OneVisionaries: Chuck Giroux
The things that so many people dread–meticulously organizing photo libraries, say, or untangling complicated network issues–are the very things that Senior Technology Specialist Chuck Giroux enjoys most. The Massachusetts native first dipped a toe in the tech services industry at the tender age of ten, when he started a “business” to help his grandmother set up her computer system. In later years, after graduating from Boston University, he did the same thing; this time working for real, in the commercial and educational A/V industry. And now, working with OneVision, he’s one of the primary forces making sure clients’ personal and home tech runs as smoothly as can be.
What did you want to be when you grew up?
For a long time I wanted to be a pundit on TV. I’m not going to mention a number of the pundits I was a fan of; it’s too embarrassing. I also thought about going into the Navy for a long time, since a lot of people from my family have served. My dad’s uncle was actually an admiral and commanded an aircraft carrier.
Let’s assume that every week you spend a third of your time working, a third of your time sleeping, and then you could spend the remaining third doing absolutely anything you wanted. What would that be?
Probably video games, skiing, and reading.
What’s the best part of your day?
In the morning, when the Tech Member Services team first gets into the office and reviews all of the tickets that have come in overnight, and develop a plan of attack for the day.
What’s one recent client experience you’re particularly proud of?
We had a client whose entire video library was lost in a computer crash. The issue was compounded by a failed backup at the same time. They had 5 additional computers, all with 5 slightly different versions of their video library. I was able to use those 5 sources to construct an exact replica of the one library that was on the computer that crashed. To do that I watched 5-6 hours of video footage and the entire process took about 20 hours total of moving and copying video footage from one source to another. Sure, it took a lot of work, but in the end it was a really rewarding experience to see the family get their photos back.
Where are you originally from, and do you think that has any bearing on your personality?
I’m from Marlborough, Massachusetts. I honestly don’t think that has any bearing on my personality.
All OneVision employees are given a desk mascot by the company. Which one did you get?
I got a button that says “WTF.” And the only time I use it is when Apple or Microsoft or some big software company has a glitch that’s really, really dumb, and that someone should have figured out a long time ago. With Apple’s new operating system, 10.11 “El Capitan”, there had been beta versions to test your software for a year, but then on Day 1, Microsoft Office didn’t work. I hit the WTF button because I was perplexed about how no one at Apple or Microsoft had discovered this earlier.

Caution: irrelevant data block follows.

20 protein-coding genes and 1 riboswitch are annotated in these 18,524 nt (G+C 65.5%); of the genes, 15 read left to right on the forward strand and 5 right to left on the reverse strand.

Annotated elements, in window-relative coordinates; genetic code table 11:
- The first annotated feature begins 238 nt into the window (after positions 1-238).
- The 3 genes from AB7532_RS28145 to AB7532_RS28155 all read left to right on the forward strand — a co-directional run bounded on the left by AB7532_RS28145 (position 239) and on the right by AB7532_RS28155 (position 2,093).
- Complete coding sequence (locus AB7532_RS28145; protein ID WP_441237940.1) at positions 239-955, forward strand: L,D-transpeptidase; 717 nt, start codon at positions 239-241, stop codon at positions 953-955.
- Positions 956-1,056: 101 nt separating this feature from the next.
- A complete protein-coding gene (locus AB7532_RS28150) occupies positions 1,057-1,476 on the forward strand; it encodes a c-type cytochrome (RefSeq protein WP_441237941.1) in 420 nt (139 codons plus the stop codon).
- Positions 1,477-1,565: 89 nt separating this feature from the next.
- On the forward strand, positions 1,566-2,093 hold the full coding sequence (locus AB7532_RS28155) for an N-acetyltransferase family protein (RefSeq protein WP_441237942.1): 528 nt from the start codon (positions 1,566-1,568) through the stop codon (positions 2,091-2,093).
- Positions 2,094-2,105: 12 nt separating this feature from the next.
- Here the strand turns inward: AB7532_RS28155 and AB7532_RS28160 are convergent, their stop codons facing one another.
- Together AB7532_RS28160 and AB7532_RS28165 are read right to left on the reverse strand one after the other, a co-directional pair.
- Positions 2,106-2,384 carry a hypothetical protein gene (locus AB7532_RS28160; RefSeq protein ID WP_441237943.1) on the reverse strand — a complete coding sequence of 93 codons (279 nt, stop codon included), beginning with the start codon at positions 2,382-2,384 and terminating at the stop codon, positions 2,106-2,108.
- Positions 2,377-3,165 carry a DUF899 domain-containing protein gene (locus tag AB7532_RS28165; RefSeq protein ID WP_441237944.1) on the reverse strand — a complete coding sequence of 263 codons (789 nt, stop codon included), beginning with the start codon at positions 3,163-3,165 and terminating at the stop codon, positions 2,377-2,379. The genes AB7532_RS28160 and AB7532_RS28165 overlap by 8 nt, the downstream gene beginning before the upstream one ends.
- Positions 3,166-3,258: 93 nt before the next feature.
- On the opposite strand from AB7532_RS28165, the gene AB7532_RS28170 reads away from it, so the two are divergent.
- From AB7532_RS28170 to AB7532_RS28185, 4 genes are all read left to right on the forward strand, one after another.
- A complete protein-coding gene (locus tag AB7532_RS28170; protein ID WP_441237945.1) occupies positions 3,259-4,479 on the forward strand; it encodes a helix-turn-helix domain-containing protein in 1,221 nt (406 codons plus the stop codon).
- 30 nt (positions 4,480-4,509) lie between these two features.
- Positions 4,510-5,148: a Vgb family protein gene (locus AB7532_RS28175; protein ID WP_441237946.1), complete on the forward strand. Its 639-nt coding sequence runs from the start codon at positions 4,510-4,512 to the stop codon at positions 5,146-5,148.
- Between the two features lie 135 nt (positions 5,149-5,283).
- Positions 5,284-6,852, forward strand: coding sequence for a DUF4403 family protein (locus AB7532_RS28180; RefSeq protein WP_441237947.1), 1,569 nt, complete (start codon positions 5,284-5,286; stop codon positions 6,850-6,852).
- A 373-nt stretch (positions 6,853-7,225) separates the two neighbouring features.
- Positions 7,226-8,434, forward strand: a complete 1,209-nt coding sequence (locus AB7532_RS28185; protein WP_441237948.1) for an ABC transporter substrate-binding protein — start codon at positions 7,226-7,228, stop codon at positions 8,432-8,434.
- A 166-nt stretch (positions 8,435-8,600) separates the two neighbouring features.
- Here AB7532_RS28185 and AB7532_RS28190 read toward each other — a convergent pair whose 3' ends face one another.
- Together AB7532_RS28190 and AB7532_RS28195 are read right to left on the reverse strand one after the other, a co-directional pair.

What’s different about working at OneVision than any other place you’ve worked?
The fact that OneVision is so focused on service vs. sales. We’re not selling things and then trying to figure out how to service everything. It’s actually the other way around. The user experience, serviceability, and brand reputation are some of the biggest factors that go into recommending solutions for our clients – not how “cool” the tech is or how much it costs. Every discussion begins and ends by asking how something will allow or won’t allow us to provide the best service possible.
Favorite book or movie, and what do like most about it?
My favorite movie is Apollo 13. I’ve seen it more times than I can remember, but my favorite scene is when they have to make a square box fit into a round hole using nothing but what’s on the ship. At OneVision we try to avoid situations like this, which is why we’re so methodical about our approach and standards. But there’s definitely an element of creativity and thinking outside of the box when developing solutions since every client’s personal situation is different.
What’s your absolute favorite kind of project or client-related task to work on?
I always like the larger tasks, merging photo libraries, or setting up a new computer or setting up a new website for somebody. Those kinds of bigger tasks that involve a lot of planning and a lot of moving parts. I also like dealing with networks, and making sure all of the devices in a client’s house are communicating with each other the way they’re supposed to be.
See how Chuck describes the Ihiji Invision platform that we use to monitor client networks.